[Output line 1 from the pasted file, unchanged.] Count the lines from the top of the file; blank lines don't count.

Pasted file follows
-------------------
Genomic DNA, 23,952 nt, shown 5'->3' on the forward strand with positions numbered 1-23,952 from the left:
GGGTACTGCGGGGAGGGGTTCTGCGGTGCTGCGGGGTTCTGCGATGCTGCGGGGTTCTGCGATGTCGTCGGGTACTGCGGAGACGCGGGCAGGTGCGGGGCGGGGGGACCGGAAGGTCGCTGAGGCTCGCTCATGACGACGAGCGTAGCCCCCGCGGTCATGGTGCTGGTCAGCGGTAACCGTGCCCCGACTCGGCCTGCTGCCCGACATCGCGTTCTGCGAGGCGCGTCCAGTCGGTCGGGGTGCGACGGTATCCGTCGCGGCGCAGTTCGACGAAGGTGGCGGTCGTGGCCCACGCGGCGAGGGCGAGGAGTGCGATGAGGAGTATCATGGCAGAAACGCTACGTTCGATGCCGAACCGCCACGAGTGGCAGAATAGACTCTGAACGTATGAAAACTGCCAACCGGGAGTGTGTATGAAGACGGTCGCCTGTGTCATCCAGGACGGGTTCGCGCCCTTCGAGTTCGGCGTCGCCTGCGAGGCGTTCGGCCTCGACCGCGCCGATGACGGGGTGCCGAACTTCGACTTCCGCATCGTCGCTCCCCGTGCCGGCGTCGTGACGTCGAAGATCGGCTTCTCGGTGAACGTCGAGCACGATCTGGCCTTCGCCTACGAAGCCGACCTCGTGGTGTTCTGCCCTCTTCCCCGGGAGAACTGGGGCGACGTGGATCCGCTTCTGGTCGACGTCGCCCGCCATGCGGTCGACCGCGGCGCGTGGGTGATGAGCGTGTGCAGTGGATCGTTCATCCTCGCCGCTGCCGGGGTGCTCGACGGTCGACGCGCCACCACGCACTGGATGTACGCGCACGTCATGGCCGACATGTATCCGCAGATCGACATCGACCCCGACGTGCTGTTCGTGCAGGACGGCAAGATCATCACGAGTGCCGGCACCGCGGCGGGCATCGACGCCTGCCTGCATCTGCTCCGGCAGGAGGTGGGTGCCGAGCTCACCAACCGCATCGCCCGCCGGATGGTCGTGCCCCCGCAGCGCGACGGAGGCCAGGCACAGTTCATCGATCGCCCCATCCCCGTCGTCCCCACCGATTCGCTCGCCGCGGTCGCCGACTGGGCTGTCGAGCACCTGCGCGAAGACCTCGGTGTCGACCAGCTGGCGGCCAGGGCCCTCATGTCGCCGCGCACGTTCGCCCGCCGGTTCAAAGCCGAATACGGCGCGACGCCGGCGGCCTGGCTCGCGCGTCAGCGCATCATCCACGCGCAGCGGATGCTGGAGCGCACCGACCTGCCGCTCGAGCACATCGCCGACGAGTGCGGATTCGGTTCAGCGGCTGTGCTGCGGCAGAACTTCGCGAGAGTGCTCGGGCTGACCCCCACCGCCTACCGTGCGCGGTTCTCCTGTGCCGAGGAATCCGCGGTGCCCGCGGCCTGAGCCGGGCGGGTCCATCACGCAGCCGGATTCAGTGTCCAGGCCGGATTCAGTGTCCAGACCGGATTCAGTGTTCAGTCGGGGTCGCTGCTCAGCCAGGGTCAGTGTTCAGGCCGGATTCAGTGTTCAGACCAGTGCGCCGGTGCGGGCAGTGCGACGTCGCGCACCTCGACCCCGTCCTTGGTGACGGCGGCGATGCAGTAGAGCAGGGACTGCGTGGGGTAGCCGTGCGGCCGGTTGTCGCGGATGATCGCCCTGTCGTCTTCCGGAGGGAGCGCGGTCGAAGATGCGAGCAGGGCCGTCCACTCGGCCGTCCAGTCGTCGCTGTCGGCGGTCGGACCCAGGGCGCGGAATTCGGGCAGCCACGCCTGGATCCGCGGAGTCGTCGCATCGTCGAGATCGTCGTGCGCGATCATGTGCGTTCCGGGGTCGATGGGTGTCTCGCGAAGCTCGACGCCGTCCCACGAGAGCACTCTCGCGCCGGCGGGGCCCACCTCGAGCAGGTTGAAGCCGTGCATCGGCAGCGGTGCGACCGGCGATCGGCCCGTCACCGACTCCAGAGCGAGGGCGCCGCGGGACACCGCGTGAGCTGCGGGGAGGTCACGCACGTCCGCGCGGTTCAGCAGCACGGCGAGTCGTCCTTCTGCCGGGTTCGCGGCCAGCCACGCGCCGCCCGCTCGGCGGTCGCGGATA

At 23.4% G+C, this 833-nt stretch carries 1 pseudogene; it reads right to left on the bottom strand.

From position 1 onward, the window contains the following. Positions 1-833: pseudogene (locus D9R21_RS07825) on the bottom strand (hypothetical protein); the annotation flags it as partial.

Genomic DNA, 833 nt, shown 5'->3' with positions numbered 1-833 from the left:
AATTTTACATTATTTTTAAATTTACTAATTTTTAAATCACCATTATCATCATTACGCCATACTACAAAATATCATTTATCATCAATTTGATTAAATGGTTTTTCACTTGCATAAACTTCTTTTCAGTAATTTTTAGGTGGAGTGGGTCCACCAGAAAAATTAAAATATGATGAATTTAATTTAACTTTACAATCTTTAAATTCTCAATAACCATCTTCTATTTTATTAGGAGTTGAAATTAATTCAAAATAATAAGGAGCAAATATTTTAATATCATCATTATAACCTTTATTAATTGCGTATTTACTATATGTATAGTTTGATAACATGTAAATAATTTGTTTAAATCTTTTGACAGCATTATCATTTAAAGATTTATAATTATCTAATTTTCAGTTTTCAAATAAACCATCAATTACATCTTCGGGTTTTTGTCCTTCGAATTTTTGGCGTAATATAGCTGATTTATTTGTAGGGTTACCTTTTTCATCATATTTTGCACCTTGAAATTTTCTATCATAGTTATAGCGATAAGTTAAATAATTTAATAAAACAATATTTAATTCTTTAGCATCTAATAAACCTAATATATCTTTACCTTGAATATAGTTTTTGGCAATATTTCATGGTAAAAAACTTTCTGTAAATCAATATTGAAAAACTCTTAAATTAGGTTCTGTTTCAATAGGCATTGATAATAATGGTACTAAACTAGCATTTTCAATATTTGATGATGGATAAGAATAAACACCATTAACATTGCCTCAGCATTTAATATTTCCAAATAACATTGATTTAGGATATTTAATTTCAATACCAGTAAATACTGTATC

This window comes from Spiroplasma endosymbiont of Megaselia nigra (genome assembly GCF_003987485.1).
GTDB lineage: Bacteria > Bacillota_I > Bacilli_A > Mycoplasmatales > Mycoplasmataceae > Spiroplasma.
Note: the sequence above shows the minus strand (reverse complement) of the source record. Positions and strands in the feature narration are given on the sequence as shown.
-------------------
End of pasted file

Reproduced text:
Genomic DNA, 23,952 nt, shown 5'->3' on the forward strand with positions numbered 1-23,952 from the left: